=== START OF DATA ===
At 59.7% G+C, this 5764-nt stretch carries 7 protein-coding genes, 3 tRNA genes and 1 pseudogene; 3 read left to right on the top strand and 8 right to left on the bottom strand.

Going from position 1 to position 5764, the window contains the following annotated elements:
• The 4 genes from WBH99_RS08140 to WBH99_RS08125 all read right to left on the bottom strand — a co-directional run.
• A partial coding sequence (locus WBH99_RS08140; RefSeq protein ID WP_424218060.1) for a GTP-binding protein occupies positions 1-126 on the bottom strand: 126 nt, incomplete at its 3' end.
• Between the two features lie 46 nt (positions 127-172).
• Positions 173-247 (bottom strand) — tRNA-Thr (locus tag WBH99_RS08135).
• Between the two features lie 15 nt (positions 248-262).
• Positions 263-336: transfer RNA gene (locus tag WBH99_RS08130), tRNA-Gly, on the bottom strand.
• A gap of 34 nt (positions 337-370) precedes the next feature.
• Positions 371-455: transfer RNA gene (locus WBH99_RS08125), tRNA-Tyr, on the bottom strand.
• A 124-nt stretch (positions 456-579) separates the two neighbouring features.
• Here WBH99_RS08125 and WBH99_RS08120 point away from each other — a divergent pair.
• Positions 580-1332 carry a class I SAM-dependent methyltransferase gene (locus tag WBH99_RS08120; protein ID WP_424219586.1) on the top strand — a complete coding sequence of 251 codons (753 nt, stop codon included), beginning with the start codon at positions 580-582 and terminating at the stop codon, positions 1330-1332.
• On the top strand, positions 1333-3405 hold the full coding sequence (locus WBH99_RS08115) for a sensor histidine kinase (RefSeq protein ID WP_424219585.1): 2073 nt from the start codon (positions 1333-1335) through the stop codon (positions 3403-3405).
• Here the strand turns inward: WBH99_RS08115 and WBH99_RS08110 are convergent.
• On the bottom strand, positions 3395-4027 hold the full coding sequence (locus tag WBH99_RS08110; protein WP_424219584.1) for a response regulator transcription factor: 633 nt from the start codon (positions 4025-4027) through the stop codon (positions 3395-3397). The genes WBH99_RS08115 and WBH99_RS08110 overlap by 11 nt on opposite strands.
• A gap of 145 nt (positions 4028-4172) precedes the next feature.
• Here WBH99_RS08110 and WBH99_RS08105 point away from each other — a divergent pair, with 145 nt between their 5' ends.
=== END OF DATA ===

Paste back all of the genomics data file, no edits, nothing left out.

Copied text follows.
At 59.7% G+C, this 5764-nt stretch carries 7 protein-coding genes, 3 tRNA genes and 1 pseudogene; 3 read left to right on the top strand and 8 right to left on the bottom strand.

Going from position 1 to position 5764, the window contains the following annotated elements:
• The 4 genes from WBH99_RS08140 to WBH99_RS08125 all read right to left on the bottom strand — a co-directional run.
• A partial coding sequence (locus WBH99_RS08140; RefSeq protein ID WP_424218060.1) for a GTP-binding protein occupies positions 1-126 on the bottom strand: 126 nt, incomplete at its 3' end.
• Between the two features lie 46 nt (positions 127-172).
• Positions 173-247 (bottom strand) — tRNA-Thr (locus tag WBH99_RS08135).
• Between the two features lie 15 nt (positions 248-262).
• Positions 263-336: transfer RNA gene (locus tag WBH99_RS08130), tRNA-Gly, on the bottom strand.
• A gap of 34 nt (positions 337-370) precedes the next feature.
• Positions 371-455: transfer RNA gene (locus WBH99_RS08125), tRNA-Tyr, on the bottom strand.
• A 124-nt stretch (positions 456-579) separates the two neighbouring features.
• Here WBH99_RS08125 and WBH99_RS08120 point away from each other — a divergent pair.
• Positions 580-1332 carry a class I SAM-dependent methyltransferase gene (locus tag WBH99_RS08120; protein ID WP_424219586.1) on the top strand — a complete coding sequence of 251 codons (753 nt, stop codon included), beginning with the start codon at positions 580-582 and terminating at the stop codon, positions 1330-1332.
• On the top strand, positions 1333-3405 hold the full coding sequence (locus WBH99_RS08115) for a sensor histidine kinase (RefSeq protein ID WP_424219585.1): 2073 nt from the start codon (positions 1333-1335) through the stop codon (positions 3403-3405).
• Here the strand turns inward: WBH99_RS08115 and WBH99_RS08110 are convergent.
• On the bottom strand, positions 3395-4027 hold the full coding sequence (locus tag WBH99_RS08110; protein WP_424219584.1) for a response regulator transcription factor: 633 nt from the start codon (positions 4025-4027) through the stop codon (positions 3395-3397). The genes WBH99_RS08115 and WBH99_RS08110 overlap by 11 nt on opposite strands.
• A gap of 145 nt (positions 4028-4172) precedes the next feature.
• Here WBH99_RS08110 and WBH99_RS08105 point away from each other — a divergent pair, with 145 nt between their 5' ends.